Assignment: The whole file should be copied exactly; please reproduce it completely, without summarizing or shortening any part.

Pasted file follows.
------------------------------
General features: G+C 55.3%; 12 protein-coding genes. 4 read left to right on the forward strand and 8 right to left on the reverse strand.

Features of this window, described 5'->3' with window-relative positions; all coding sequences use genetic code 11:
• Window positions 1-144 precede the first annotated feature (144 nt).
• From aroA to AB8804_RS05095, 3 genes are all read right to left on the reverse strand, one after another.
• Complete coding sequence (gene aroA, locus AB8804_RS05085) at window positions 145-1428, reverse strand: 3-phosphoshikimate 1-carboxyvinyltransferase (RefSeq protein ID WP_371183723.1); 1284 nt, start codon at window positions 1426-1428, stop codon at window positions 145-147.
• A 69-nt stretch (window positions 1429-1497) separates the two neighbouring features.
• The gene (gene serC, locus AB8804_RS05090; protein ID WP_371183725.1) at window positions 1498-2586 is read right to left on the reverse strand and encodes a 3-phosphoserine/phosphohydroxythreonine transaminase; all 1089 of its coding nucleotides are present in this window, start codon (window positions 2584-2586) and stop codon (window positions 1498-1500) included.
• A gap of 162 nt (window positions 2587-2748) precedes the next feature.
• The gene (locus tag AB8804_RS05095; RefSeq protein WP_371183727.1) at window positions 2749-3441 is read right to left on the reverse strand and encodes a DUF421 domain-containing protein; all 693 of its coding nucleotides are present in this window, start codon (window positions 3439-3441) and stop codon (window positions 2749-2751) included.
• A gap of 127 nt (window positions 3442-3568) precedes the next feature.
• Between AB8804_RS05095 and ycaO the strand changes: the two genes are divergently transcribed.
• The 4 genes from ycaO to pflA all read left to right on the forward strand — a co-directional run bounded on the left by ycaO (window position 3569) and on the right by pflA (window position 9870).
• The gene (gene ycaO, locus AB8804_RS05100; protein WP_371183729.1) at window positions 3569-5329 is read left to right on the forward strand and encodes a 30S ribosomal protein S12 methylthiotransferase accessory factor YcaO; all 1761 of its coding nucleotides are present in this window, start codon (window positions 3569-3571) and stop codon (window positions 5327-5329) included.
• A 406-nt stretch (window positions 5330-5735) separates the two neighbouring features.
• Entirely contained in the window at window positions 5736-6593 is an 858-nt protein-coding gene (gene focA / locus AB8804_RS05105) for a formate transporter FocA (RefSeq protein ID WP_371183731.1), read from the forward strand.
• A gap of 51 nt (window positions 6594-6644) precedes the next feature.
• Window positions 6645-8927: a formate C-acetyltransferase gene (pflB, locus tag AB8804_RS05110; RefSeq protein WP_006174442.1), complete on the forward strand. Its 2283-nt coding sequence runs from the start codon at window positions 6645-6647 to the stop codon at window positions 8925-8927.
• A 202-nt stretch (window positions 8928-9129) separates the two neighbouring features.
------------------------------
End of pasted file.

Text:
General features: G+C 55.3%; 12 protein-coding genes. 4 read left to right on the forward strand and 8 right to left on the reverse strand.

Features of this window, described 5'->3' with window-relative positions; all coding sequences use genetic code 11:
• Window positions 1-144 precede the first annotated feature (144 nt).
• From aroA to AB8804_RS05095, 3 genes are all read right to left on the reverse strand, one after another.
• Complete coding sequence (gene aroA, locus AB8804_RS05085) at window positions 145-1428, reverse strand: 3-phosphoshikimate 1-carboxyvinyltransferase (RefSeq protein ID WP_371183723.1); 1284 nt, start codon at window positions 1426-1428, stop codon at window positions 145-147.
• A 69-nt stretch (window positions 1429-1497) separates the two neighbouring features.
• The gene (gene serC, locus AB8804_RS05090; protein ID WP_371183725.1) at window positions 1498-2586 is read right to left on the reverse strand and encodes a 3-phosphoserine/phosphohydroxythreonine transaminase; all 1089 of its coding nucleotides are present in this window, start codon (window positions 2584-2586) and stop codon (window positions 1498-1500) included.
• A gap of 162 nt (window positions 2587-2748) precedes the next feature.
• The gene (locus tag AB8804_RS05095; RefSeq protein WP_371183727.1) at window positions 2749-3441 is read right to left on the reverse strand and encodes a DUF421 domain-containing protein; all 693 of its coding nucleotides are present in this window, start codon (window positions 3439-3441) and stop codon (window positions 2749-2751) included.
• A gap of 127 nt (window positions 3442-3568) precedes the next feature.
• Between AB8804_RS05095 and ycaO the strand changes: the two genes are divergently transcribed.
• The 4 genes from ycaO to pflA all read left to right on the forward strand — a co-directional run bounded on the left by ycaO (window position 3569) and on the right by pflA (window position 9870).
• The gene (gene ycaO, locus AB8804_RS05100; protein WP_371183729.1) at window positions 3569-5329 is read left to right on the forward strand and encodes a 30S ribosomal protein S12 methylthiotransferase accessory factor YcaO; all 1761 of its coding nucleotides are present in this window, start codon (window positions 3569-3571) and stop codon (window positions 5327-5329) included.
• A 406-nt stretch (window positions 5330-5735) separates the two neighbouring features.
• Entirely contained in the window at window positions 5736-6593 is an 858-nt protein-coding gene (gene focA / locus AB8804_RS05105) for a formate transporter FocA (RefSeq protein ID WP_371183731.1), read from the forward strand.
• A gap of 51 nt (window positions 6594-6644) precedes the next feature.
• Window positions 6645-8927: a formate C-acetyltransferase gene (pflB, locus tag AB8804_RS05110; RefSeq protein WP_006174442.1), complete on the forward strand. Its 2283-nt coding sequence runs from the start codon at window positions 6645-6647 to the stop codon at window positions 8925-8927.
• A 202-nt stretch (window positions 8928-9129) separates the two neighbouring features.